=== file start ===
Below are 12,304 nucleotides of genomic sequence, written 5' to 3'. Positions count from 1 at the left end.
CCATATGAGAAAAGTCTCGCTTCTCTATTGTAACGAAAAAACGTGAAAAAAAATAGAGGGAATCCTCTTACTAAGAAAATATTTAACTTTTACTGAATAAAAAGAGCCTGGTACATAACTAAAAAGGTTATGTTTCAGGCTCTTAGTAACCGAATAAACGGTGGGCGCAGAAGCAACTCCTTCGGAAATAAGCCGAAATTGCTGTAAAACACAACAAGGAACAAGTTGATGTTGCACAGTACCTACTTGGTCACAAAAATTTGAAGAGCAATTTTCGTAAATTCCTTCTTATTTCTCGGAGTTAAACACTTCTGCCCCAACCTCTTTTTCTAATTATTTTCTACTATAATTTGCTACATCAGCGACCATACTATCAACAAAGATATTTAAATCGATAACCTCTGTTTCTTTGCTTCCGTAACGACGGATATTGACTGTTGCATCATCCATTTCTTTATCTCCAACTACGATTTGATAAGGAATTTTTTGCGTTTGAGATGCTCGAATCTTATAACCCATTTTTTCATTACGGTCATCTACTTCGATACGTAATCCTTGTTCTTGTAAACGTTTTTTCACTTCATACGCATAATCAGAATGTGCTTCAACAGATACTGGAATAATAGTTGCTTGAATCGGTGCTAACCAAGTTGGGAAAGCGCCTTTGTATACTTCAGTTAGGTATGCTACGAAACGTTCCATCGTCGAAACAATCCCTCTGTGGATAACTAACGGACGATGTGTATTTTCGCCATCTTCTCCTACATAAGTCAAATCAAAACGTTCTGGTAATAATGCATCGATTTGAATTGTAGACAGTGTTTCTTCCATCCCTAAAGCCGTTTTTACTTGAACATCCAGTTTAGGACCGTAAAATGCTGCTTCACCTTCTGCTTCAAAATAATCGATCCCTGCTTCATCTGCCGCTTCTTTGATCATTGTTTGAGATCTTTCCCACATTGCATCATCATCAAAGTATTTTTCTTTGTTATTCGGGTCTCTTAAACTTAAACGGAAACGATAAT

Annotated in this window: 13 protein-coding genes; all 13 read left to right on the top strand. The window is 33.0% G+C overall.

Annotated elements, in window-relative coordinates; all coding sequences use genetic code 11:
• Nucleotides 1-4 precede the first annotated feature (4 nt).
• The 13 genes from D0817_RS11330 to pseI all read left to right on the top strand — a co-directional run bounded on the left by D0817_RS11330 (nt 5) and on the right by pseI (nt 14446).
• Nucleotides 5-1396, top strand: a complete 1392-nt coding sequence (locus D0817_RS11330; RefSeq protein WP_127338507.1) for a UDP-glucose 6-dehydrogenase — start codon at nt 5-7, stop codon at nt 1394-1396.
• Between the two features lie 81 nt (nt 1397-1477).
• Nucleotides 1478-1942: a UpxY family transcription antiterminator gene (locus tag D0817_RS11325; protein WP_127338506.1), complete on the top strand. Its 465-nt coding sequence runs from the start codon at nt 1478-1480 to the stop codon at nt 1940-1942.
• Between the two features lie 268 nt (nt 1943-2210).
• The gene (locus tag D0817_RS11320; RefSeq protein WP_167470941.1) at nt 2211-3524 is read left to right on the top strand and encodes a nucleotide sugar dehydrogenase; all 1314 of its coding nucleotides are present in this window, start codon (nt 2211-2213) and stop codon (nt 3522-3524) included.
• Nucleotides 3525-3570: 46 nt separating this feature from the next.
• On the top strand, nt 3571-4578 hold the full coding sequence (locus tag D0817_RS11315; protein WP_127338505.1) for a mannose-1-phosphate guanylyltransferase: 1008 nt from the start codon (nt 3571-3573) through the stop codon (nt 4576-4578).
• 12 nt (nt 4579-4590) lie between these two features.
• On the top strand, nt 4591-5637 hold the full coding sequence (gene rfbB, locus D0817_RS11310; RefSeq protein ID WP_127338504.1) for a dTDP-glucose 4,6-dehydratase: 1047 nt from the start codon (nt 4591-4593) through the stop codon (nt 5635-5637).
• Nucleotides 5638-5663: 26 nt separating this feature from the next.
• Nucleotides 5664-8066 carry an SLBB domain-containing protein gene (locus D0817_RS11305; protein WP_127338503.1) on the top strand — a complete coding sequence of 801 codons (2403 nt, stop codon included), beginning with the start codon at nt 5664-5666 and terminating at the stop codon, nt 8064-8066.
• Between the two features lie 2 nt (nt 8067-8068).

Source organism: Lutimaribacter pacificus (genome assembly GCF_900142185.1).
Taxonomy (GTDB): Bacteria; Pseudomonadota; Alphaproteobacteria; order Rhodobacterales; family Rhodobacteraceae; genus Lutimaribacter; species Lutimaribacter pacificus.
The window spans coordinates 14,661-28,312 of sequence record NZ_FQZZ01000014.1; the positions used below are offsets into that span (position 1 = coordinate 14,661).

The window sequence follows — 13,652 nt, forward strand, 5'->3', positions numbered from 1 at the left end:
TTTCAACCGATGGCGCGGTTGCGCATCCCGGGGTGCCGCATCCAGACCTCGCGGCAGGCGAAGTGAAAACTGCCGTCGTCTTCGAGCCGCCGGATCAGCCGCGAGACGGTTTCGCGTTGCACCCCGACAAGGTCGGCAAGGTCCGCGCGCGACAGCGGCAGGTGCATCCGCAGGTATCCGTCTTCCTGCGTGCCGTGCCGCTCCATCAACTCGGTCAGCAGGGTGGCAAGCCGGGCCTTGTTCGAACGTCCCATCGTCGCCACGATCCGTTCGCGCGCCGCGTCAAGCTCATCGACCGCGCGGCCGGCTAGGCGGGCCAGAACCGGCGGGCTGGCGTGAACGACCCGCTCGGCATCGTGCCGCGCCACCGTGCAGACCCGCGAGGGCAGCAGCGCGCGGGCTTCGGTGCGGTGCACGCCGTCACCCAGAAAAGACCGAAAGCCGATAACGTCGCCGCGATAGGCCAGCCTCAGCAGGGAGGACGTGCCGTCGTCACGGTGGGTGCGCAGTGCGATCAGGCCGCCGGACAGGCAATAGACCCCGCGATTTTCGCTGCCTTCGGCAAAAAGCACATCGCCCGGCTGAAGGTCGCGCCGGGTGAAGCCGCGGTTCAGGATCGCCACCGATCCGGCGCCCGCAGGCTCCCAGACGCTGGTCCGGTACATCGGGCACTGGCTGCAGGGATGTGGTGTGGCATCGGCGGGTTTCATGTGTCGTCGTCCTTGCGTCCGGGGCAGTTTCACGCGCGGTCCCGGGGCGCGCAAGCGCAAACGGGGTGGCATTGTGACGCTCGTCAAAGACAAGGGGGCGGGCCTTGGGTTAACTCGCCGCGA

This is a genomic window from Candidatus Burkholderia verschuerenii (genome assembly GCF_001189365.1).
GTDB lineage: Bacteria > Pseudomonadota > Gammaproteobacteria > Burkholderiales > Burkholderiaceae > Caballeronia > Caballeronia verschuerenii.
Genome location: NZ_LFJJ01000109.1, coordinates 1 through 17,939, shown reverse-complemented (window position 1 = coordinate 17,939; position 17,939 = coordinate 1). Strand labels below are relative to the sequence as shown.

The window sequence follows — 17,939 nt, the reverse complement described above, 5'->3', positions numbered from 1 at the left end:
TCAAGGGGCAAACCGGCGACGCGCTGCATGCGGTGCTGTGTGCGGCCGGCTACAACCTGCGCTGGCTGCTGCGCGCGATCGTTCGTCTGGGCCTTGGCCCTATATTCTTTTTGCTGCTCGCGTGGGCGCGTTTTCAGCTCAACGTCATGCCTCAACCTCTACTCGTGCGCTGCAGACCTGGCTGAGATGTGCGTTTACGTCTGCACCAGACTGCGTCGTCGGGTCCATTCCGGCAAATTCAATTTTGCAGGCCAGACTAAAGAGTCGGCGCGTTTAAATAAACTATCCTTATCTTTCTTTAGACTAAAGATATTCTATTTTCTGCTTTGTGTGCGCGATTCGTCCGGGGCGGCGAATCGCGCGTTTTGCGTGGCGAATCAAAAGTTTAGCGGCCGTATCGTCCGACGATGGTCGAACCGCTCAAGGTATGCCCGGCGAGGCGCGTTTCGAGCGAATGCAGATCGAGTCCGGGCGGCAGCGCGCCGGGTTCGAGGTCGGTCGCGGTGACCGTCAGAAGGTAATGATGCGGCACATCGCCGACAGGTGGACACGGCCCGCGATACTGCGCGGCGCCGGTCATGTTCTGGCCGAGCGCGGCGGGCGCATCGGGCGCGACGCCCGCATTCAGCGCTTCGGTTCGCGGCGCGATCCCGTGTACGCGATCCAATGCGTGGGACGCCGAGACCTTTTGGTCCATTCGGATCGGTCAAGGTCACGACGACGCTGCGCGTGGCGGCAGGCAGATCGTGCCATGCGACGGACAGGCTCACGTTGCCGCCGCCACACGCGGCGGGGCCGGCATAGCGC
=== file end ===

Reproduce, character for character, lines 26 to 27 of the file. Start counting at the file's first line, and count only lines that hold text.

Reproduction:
Genome location: NZ_LFJJ01000109.1, coordinates 1 through 17,939, shown reverse-complemented (window position 1 = coordinate 17,939; position 17,939 = coordinate 1). Strand labels below are relative to the sequence as shown.

The window sequence follows — 17,939 nt, the reverse complement described above, 5'->3', positions numbered from 1 at the left end: